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Visit to Cini Castle

There is no doubt that every walled city defends its own castle…
Let us then cross Monselice’ s walls and in a few minutes reach the foot of Rocca Hill, where Cini Castle rises

At first glance one can already recognize the peculiarity of this Castle from the front yard : it is a mixture of several kinds of buildings dating back to different ages.
Its restoration can be credited to Earl Vittorio Cini, who started in 1935 by rearranging the castle with a collection of furniture, armour and original weapons bought from collectors and restorers in order to recreate the atmosphere of each historical period. The castle was in fact looted by the Italian Regal Army during World War I.



Opening: from Tuesday to Sunday
(closed on Monday), from the last
Sunday of March until the last Sunday of November. The remainder period of the year
is open for groups by appointment.

Visiting hours:

Solar time period h 9.00 - 10.00 - 11.00 a.m
+ h 2.00 - 3.00 - 4.00 p.m.
Daylight saving time h 9.00 - 10.00 - 11.00 a.m. + h 3.00 - 4.00 - 5.00 p.m.

Entrance ticket:

€ 5.50 for adults; € 4.50 reduced for groups and seniors over sixty-five years old; € 3.00 for schools and students from 6 to 14 years old.


The visit starts from the building
on the left, the Tower of Ezzelino
da Romano III, a famous tyrant
and vicar of the Emperor Frederick II
of Swabia. This medieval building
was used for defense purposes
dating back to the 13th century,
and is made from trachite, the
local stone extracted from
Rocca cave.

Panelled ceiling

The 17th century panelled ceiling, coming from Cento's Pepoli Palace, represents a sort of encyclopaedia of animals (it was originally painted with 289 species of animals).


The adjacent building is Ca' Marcello, added in the 15th century by the Marcellos', a noble venetian family that arrived in Monselice in 1405, the year in which the Most Serene Republic of Venice conquered these lands, and stayed there until 1840. This venetian palace connected the tower with the house in order to create a whole unit , using a roman style on the right which dates back to the 11th century. On the first floor there is the entrance, furnished in Renaissance style, for the most part from Tuscany, characterized by a typical Venetian flooring, elastic and light, resistant to moisture and shear.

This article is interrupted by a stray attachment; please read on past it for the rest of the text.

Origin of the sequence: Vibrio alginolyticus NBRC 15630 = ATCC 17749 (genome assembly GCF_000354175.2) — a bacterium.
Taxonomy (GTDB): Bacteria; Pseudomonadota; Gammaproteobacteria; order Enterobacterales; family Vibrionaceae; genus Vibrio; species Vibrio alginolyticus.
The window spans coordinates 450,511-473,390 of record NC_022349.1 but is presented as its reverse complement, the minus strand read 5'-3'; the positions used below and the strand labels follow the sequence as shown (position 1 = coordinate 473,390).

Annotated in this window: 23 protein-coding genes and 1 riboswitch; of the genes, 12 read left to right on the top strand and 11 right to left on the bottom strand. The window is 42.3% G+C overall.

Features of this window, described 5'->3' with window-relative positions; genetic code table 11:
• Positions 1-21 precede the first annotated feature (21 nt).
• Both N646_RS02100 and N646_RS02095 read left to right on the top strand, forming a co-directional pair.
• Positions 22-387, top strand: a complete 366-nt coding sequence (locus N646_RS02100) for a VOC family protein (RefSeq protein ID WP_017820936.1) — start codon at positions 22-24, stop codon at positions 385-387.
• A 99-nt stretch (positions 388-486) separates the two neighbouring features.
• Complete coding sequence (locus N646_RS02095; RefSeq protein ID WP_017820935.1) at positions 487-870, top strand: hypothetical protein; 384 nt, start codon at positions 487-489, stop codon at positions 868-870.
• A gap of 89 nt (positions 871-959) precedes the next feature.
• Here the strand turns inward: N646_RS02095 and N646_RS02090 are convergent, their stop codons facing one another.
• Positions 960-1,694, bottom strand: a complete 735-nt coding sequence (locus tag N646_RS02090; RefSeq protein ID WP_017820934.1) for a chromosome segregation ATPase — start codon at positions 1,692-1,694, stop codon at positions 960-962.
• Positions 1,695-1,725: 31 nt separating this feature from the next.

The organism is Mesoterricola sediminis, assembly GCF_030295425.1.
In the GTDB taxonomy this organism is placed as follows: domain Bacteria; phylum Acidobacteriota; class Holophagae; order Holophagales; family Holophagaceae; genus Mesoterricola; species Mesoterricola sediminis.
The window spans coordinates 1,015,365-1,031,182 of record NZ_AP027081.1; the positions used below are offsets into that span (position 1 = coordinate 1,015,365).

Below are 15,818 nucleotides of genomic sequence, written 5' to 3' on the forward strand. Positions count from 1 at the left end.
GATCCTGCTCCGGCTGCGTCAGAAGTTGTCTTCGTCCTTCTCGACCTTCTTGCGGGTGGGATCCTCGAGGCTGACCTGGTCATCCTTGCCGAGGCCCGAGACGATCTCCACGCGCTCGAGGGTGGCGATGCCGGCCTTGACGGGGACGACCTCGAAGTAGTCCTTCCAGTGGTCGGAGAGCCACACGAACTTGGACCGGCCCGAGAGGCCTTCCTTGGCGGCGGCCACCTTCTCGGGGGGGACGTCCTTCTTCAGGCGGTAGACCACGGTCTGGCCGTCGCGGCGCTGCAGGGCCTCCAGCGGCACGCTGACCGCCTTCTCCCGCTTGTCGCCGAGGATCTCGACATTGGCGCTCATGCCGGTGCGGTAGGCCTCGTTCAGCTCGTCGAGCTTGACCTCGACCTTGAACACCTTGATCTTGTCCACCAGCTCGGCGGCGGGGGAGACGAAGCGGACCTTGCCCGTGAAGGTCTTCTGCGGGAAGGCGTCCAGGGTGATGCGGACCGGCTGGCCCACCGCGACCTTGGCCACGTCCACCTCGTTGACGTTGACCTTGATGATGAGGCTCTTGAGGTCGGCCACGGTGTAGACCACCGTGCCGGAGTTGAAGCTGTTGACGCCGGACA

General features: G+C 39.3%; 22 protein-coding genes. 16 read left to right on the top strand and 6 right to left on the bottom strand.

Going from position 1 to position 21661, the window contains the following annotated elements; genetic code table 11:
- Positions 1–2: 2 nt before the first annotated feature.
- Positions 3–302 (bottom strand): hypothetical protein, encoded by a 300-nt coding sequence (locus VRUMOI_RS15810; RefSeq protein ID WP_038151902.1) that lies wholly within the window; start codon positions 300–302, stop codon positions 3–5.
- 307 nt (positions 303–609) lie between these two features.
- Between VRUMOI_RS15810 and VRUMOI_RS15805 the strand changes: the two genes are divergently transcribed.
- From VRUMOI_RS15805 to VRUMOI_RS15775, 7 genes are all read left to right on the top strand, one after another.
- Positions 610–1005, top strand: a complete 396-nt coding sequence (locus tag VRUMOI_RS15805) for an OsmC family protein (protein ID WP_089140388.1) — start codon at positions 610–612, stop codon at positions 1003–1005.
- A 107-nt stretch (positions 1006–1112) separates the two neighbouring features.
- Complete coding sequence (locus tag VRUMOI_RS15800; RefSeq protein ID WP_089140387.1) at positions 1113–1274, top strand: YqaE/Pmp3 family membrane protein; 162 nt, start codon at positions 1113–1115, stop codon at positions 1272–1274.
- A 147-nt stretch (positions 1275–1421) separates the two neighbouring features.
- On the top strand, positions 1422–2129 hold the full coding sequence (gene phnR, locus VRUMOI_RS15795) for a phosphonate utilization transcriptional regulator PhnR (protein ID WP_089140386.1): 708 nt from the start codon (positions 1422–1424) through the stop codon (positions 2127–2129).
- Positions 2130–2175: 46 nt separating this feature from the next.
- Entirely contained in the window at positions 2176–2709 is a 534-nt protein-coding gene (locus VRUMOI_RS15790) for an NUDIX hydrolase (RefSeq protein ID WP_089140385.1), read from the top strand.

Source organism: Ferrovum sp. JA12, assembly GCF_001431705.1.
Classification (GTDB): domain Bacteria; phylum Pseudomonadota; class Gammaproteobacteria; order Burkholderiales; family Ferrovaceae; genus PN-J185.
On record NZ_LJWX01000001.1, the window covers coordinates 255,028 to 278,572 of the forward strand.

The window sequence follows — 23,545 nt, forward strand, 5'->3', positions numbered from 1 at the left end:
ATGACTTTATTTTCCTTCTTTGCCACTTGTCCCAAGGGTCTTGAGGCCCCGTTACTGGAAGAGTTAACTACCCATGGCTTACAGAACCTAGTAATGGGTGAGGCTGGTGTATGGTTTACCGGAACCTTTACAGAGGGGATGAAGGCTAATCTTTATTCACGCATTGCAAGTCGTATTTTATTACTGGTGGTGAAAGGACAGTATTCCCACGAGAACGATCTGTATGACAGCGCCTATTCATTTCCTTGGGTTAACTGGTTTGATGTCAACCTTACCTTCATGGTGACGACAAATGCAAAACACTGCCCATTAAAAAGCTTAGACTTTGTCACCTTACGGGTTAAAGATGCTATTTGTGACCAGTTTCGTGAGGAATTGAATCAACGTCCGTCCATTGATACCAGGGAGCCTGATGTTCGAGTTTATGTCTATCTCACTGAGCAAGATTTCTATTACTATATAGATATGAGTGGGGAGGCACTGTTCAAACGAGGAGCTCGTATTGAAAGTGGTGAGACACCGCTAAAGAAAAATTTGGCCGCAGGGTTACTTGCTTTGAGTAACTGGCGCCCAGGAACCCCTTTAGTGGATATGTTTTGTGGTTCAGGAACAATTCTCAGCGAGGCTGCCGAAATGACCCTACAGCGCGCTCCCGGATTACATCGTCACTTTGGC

After leaving this room you enter Marcello's apartment, placed right over the Armoury.
On the second floor there is a gambrel-roof room, where the guests used to wait until the doors of the reception hall opened, letting them enjoy this place of parties, banquets and dances. A collection of Flemish tapestry wall hangings describes the main phases of a battle. The 16th century fireplace is made from Verona red marble.
Game room: marvellous Carraresi fireplace with Venetian frescoes.
Music room: a 13th century fireplace; an ivory spinet on the table.


The medieval kitchen

Before concluding the visit, the medieval kitchen inside the 11th century roman house is worth a look. The furniture we can see here today dates back to the 13th century, but in the Middle Ages the kitchens were arranged with wood axes on trestles and benches only when people needed to dine, and dismantled right after in order to avoid fires due to the huge fireplace, and to leave servants and animals a place to sleep. The spit inside the fireplace could be used to broil an animal whole. It was given a chain and a counter weight to facilitate its movement.


The Armour Room

The large Armour Room on the ground floor is today subdivided into three smaller rooms, a work of the Carraresi family that began living there in 1318 and started converting the castle into a house. The red and white chequered walls show the colours of Padua and are a sign of the lordship. The other rooms house an armoury set up by Earl Cini with a collection of crossbows, polearms and firearms, and full body armours.


DParticularly interesting is the original Carraresi tower-shaped fireplace that introduces the use of fireplaces inside the houses. It is made up of two hoods, an external one, decorated, and an internal one, used to allow the smoke out. Between them there is a refractory sand pocket used to release heat even after the fire is extinguished.


The Campiello

Going out we find the campiello, a typical venetian yard with a well in the middle. The tank underneath would gather the water coming from holes in the yard, filtered by the sand and going up again to the well according to the principle of communicating vessels.
The yard is surrounded by gardens on seven levels of terraces going up the Rocca hill side.

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